After relocating from the United States to the streets of Bucharest with her husband Francis (Karl Glusman), Julia (Maika Monroe) is doing her best to settle into their shared apartment. Without any knowledge of the native language of Romanian, though, Julia is finding it hard to grow accustomed to her new way of life. To make the situation even more uncomfortable, she notices a stranger constantly watching her from the window of a neighboring apartment across the street. Though Francis is rightfully concerned with Julia's well-being, he's more aloof than she is about the potential voyeur and dismisses her fears as paranoia. This sets off a terrifying mind game Julia finds herself trapped in with her neighbor, as she becomes increasingly anxious about what, if anything, he might do next.

With its barebones premise, "Watcher" might just be the most realistic pick on our list. The gripping horror thriller will leave you asking the same questions as Julia throughout its runtime, and wondering whether or not something truly is going on all the way to the end.

Doctor Strange in the Multiverse of Madness

After almost two decades, the Marvel Cinematic Universe has grown into one of the most ubiquitous, iconic film series of all time. However, while the groundwork for the film universe we've come to know and love was established with a tried and tested formula, Marvel has realized that the titles that buck the trend and try something new are often the most loved by fans. Quirky entries like "Thor: Ragnarok" and "Guardians of the Galaxy" went against convention and proved that thinking outside the box is just what was needed to keep superhero films from getting stale.

In perhaps one of their riskiest ventures to date, Marvel decided to add to the relatively niche genre of horror inspired superhero flicks with "Doctor Strange in the Multiverse of Madness" a terrifying romp through alternate realities. After a teenage girl (Xochitl Gomez) with the power to unwittingly travel through the multiverse winds up in our own universe, Doctor Strange (Benedict Cumberbatch) begins a quest to fully understand her powers. What the former Sorcerer Supreme doesn't realize, though, is that the person he believed to be an old friend might just be the worst person to reveal the newcomer's powers to. With enough horror elements and multiverse hijinks to satisfy any fan, "Doctor Strange in the Multiverse of Madness" is a welcome addition to the ever-expanding MCU.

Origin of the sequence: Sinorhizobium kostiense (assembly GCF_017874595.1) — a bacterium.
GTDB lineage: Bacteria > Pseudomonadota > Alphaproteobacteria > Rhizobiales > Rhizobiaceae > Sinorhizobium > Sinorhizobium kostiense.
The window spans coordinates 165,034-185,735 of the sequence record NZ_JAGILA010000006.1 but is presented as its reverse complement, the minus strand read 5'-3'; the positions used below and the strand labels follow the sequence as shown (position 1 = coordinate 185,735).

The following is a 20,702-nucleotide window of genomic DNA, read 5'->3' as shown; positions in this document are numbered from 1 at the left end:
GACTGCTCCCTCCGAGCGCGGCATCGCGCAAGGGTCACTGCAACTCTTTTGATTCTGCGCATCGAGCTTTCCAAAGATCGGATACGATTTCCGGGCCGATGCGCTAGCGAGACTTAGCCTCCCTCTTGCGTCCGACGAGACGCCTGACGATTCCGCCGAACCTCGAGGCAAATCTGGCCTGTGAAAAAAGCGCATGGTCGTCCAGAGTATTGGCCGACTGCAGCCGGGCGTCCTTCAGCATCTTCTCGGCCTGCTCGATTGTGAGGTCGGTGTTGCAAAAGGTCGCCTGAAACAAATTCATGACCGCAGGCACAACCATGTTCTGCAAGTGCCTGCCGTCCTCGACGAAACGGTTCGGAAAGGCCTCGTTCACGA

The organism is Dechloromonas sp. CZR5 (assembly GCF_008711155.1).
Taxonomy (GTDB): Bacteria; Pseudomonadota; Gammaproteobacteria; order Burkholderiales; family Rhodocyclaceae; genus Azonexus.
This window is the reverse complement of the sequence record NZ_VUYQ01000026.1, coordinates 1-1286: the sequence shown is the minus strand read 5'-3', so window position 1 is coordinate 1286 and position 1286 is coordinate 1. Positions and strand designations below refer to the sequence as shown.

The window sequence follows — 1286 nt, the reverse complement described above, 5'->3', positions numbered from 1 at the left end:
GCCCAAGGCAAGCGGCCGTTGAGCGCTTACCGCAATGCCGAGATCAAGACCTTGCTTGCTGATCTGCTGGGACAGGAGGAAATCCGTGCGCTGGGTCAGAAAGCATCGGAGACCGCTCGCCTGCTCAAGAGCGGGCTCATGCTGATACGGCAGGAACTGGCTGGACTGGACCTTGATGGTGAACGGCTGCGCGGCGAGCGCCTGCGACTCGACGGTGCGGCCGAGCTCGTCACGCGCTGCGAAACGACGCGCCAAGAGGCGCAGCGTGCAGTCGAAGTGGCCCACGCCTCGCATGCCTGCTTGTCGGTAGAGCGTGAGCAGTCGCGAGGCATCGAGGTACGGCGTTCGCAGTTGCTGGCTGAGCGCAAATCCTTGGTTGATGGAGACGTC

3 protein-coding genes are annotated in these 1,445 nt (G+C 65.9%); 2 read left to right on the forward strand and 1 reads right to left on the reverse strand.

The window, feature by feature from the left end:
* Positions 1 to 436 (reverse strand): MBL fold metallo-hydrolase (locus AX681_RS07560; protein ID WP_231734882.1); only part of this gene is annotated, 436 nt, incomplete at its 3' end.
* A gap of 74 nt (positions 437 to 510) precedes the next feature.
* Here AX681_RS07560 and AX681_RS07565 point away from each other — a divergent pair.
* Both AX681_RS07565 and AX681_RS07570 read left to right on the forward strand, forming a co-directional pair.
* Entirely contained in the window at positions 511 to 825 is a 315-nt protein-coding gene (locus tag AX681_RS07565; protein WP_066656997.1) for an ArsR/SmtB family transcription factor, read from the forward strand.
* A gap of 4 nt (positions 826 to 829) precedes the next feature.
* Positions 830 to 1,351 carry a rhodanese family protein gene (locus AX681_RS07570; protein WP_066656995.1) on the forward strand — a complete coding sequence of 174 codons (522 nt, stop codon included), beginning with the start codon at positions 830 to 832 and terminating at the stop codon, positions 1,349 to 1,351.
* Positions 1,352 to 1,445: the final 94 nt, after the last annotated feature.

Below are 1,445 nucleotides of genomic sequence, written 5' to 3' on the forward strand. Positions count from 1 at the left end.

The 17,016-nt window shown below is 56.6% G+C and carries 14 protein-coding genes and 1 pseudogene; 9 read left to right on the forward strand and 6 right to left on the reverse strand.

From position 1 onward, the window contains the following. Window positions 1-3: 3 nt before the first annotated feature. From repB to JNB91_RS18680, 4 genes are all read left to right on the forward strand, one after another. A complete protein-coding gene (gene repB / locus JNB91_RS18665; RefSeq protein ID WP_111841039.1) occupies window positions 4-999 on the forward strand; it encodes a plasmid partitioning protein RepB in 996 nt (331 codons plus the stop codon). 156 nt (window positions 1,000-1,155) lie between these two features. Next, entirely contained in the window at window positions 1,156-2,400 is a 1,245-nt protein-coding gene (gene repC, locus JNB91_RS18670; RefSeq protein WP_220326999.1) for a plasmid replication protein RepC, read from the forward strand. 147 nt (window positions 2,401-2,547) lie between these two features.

The House

Fans of stop motion animation should have cause to celebrate after seeing this one make our list. This absolute tour-de-force for the visual medium might have slipped under the radar for some thanks to its direct-to-Netflix release, which is a shame given its incredible storytelling. Told in three distinct segments, "The House" is a totally different take on the horror genre unlike anything we've covered, and one that chronicles the history of the same house across three generations.

"The House" begins as many cautionary tales do, with a family not quite content with what they have in life. After being rebuked by their more affluent family members, the father of the family stumbles off in a drunken rage one night only to be given the opportunity of a lifetime to turn his family's lives around. After promising to give up almost everything they have, the family is allowed to live in a lavish mansion atop a hill with every desire they could wish for fulfilled. Their newfound fortune comes with a catch, however, and one that only the family's daughter Mabel (Mia Goth) seems able to overcome.

If you grew up hiding under the blankets in fear of the Other Mother's demented world in the now beloved "Coraline," this one will play on many of the same fears thanks to its haunting setting and similar themes of unchecked greed. Despite its beginning segment being undeniably terrifying, however, "The House" gradually evolves into something else entirely as its titular setting grows and decays over the years.